STORY: U.S. stocks sank on Wednesday in the biggest one-day declines since June 2020 for the Dow and S&P 500, after results from Target flashed a warning sign that there would be no immediate relief from surging inflation.
The Dow fell 3.5%, losing more than 1,100 points. The S&P 500 ended 4% lower, while the Nasdaq lost roughly four and three quarters of a percent.
Target's first-quarter profit fell by half and the retail giant warned of a bigger margin hit on rising fuel and freight costs, sending its shares 25% lower in their worst session since the Black Monday crash of 1987.
Liz Miller is president of Summit Place Financial Advisors.
"This bashing of Target in the market today, that is dragging the entire market down, feels like quite an overreaction. And I think it's an overreaction because there are pockets of investors that were surprised and still haven't fully thought about how higher costs run through our economy when inflation is high.”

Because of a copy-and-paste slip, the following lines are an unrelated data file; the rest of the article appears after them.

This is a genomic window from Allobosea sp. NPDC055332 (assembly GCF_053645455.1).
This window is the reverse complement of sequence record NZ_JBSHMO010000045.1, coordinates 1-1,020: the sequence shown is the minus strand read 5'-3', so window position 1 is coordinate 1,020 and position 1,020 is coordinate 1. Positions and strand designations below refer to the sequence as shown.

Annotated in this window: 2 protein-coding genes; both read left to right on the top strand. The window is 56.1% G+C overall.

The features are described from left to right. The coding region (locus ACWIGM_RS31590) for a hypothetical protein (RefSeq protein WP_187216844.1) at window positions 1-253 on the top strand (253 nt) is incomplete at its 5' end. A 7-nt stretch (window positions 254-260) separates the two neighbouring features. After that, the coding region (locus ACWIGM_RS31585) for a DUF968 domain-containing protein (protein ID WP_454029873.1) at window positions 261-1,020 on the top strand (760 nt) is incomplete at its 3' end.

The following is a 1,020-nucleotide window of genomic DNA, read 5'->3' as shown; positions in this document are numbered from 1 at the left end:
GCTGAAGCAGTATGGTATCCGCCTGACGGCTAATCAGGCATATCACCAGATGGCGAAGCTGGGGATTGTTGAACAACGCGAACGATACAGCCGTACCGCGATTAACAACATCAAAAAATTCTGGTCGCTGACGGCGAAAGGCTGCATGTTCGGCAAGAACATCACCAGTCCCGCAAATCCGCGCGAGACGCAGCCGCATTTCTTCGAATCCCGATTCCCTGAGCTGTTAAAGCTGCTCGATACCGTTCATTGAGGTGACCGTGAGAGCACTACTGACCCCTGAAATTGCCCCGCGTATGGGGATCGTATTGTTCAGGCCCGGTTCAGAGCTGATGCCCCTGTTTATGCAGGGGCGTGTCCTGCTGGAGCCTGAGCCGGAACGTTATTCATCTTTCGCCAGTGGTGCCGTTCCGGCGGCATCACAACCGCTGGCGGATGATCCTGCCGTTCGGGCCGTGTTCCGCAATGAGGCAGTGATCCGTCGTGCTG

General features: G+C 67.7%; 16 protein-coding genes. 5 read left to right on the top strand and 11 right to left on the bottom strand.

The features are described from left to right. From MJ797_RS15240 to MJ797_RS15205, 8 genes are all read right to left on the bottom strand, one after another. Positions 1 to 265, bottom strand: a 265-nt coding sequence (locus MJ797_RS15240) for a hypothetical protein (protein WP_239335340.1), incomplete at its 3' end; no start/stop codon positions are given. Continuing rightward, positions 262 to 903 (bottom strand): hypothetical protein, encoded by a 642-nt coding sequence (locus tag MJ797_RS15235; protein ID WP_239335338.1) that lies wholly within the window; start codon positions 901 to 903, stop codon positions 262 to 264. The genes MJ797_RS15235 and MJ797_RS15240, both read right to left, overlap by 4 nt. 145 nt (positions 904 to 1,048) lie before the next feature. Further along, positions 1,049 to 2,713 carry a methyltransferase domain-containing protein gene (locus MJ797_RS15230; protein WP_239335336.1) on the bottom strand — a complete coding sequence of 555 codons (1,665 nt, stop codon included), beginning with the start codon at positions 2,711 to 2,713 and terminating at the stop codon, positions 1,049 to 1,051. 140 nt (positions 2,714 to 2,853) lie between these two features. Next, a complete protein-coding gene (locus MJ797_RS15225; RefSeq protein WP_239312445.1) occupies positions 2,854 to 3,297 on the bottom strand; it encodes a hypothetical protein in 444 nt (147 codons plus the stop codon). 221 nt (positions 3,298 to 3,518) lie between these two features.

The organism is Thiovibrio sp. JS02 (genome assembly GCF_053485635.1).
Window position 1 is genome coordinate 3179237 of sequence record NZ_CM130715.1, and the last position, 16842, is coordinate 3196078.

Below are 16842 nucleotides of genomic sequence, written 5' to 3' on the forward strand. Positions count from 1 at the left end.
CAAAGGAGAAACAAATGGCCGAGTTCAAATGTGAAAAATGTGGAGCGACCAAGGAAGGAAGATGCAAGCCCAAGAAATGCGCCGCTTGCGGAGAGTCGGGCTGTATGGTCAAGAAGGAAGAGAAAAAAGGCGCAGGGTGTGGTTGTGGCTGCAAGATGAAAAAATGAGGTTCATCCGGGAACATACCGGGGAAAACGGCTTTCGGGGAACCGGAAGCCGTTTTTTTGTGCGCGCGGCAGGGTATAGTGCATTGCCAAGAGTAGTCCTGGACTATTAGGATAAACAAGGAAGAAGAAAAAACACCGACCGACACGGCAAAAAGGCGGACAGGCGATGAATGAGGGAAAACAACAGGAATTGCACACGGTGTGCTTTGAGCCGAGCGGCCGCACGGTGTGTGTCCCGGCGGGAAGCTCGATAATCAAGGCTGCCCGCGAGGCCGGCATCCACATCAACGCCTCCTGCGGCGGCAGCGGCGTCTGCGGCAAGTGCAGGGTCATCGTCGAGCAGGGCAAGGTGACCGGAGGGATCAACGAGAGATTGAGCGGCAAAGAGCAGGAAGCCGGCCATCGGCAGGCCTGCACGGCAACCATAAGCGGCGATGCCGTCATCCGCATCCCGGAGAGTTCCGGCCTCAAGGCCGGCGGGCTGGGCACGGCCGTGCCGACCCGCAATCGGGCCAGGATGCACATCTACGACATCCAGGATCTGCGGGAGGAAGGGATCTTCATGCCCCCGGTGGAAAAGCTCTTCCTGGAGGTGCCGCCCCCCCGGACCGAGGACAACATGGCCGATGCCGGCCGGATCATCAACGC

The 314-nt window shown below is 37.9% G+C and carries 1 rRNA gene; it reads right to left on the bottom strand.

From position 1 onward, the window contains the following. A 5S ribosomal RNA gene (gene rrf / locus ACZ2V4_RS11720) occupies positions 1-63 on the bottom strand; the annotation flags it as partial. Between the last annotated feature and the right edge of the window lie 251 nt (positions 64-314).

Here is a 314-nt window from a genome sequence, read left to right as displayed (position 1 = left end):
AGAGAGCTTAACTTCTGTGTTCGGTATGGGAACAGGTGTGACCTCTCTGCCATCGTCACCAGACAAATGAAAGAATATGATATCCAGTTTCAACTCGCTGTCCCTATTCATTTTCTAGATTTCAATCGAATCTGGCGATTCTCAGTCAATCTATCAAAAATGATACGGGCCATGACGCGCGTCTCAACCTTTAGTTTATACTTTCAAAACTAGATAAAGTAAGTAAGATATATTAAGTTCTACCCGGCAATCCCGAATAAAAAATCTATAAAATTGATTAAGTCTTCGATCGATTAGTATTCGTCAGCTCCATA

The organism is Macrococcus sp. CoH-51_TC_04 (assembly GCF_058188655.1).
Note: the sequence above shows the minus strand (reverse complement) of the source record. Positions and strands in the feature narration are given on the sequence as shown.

Fed Chair Jerome Powell vowed on Tuesday that the U.S. central bank will raise rates as high as needed to kill a surge in inflation that he said threatened the economy.
On Wednesday, interest-rate sensitive megacap growth stocks added to recent declines, with Apple, Tesla and Amazon losing more than 5, 6 and 7% respectively.
The S&P 500 is now down about 18% so far in 2022 and the Nasdaq has fallen about 27%.
The Wells Fargo Investment Institute on Wednesday said it expects a mild U.S. recession at the end of 2022 and early 2023.